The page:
It’s hard to contemplate fostering but knowing you are making a short
term accommodation while helping one or more animal live to get to
it’s forever home while at the same time getting so many personal
rewards: affection, exercise, community and more – I more than think
its win-win, I really do know it is.


Below is the email I received from the PAWS mailing list:


This is an urgent plea for your help. PAWS is taking in well over 100
animals every single day — too many to house, and too many to save on
our own. There are many ways you can help:

Please rescue us!Foster kittens: PAWS has more kittens than space.
Yesterday alone, we had 28 litters of kittens by 10 am and were able
to get only four out into foster care. More are coming in all the
time, so every hour is critical. We are especially full with sweet,
wonderfull momma cats that have nursing litters, as well as orphaned
newborns that need to be bottle fed and young orphan kittens who are
eating on their own. They urgently need foster care in order to
survive. Foster care provides a safe place for them to grow to an
adoptable age and find good adoptive homes, and frees up much needed
space at the shelter for other needy animals. If you have a spare room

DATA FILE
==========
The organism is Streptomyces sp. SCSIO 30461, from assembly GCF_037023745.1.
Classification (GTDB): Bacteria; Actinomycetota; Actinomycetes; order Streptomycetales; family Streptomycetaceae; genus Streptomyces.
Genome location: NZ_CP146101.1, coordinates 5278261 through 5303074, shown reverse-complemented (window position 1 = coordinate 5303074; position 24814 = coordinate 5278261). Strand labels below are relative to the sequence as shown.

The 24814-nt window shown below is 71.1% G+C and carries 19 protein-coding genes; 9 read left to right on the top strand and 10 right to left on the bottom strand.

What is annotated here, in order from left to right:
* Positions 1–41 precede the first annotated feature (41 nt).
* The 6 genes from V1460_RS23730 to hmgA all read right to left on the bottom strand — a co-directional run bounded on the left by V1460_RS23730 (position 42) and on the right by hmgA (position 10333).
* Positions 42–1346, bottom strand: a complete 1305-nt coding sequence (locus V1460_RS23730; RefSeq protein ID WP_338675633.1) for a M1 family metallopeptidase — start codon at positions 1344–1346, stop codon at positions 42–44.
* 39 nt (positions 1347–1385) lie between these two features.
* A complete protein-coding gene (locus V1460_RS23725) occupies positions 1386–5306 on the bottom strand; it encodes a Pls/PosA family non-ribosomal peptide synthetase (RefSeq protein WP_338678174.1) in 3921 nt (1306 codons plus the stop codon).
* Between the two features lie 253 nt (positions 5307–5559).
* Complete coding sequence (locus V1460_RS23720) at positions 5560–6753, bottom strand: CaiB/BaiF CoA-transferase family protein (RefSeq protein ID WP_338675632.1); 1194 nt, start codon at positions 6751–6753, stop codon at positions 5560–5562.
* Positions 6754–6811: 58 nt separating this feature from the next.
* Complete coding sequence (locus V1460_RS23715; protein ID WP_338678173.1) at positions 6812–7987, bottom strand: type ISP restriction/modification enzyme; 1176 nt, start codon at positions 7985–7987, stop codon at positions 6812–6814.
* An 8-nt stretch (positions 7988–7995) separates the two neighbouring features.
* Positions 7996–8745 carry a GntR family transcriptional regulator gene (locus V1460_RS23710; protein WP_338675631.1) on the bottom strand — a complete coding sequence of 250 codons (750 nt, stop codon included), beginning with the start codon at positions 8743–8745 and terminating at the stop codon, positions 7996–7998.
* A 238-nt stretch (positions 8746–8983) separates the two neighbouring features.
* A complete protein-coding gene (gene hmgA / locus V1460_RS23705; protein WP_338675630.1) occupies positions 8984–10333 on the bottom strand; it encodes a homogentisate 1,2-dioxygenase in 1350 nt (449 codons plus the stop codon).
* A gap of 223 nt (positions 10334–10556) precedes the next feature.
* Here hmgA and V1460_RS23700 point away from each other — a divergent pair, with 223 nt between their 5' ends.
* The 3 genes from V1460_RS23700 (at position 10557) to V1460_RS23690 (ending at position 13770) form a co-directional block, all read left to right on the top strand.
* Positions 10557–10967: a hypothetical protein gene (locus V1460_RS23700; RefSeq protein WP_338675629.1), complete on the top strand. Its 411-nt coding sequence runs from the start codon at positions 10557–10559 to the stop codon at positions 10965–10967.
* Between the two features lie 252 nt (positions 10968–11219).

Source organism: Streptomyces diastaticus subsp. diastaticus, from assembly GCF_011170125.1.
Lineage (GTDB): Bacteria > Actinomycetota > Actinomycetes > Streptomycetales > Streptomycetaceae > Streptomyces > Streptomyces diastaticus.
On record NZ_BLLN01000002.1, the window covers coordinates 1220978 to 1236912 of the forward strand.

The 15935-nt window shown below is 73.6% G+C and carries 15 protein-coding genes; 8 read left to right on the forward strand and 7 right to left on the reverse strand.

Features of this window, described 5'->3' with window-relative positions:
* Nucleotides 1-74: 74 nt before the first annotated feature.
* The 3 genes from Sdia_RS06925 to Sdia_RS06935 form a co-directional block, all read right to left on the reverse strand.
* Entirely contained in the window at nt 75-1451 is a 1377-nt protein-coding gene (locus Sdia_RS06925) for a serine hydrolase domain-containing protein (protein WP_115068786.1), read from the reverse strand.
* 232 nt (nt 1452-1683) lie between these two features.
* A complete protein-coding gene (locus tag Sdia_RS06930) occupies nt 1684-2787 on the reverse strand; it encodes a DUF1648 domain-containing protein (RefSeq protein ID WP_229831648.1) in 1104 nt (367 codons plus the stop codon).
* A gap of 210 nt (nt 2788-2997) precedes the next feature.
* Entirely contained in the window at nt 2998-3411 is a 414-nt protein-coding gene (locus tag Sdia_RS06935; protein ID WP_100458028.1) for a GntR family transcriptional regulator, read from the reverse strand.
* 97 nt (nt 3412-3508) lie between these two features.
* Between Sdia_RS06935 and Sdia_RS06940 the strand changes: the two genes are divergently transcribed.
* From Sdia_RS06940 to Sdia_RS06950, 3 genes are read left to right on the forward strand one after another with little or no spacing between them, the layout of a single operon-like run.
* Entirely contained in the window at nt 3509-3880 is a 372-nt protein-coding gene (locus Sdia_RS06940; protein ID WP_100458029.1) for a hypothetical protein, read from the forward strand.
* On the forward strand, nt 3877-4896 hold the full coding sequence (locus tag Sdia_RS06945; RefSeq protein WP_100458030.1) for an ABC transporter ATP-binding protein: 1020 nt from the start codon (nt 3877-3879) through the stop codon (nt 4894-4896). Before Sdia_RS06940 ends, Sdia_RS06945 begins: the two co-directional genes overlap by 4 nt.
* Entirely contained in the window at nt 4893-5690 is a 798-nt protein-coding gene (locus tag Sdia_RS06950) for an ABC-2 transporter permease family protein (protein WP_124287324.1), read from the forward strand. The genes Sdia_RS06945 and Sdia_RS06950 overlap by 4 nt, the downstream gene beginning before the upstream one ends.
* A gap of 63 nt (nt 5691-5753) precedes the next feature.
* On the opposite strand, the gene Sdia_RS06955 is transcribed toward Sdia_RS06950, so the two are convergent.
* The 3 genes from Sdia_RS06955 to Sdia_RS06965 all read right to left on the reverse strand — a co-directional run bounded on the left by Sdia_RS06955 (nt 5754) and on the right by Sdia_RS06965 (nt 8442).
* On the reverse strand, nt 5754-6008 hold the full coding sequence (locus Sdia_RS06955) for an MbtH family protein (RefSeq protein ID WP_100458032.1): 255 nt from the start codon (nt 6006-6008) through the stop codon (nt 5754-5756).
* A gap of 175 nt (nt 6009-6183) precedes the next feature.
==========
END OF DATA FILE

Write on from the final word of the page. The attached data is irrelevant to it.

in your house please consider helping us get these adorable babies and
their mommas out!

Foster a dog: The shelter is packed with dogs — large and small,
young and old — who are desperately waiting for a chance at life. We
cannot house them all, and more are coming in all the time —
approximately 35-40 each and every day. By taking one home
temporarily, you give them the chance at life they deserve and make
room at the shelter for another whose life depends on us having the

I need you! Please rescue me!IF YOU CAN FOSTER AN ANIMAL: Come to the
shelter (111 W. Hunting Park Avenue) immediately. A staff person or
foster care volunteer will be thrilled to help you find the right
animal(s) for you to take into safety. Foster care hours are 11 am to
6 pm every day of the week. To make special arrangements to come at
another time of day, please email Natalie at
(please email only as a last resort; Natalie is inundated. It is best
to just come directly to the shelter.)

Directions to the shelter are available here:

More information about foster care is available here:

Please, Would you help?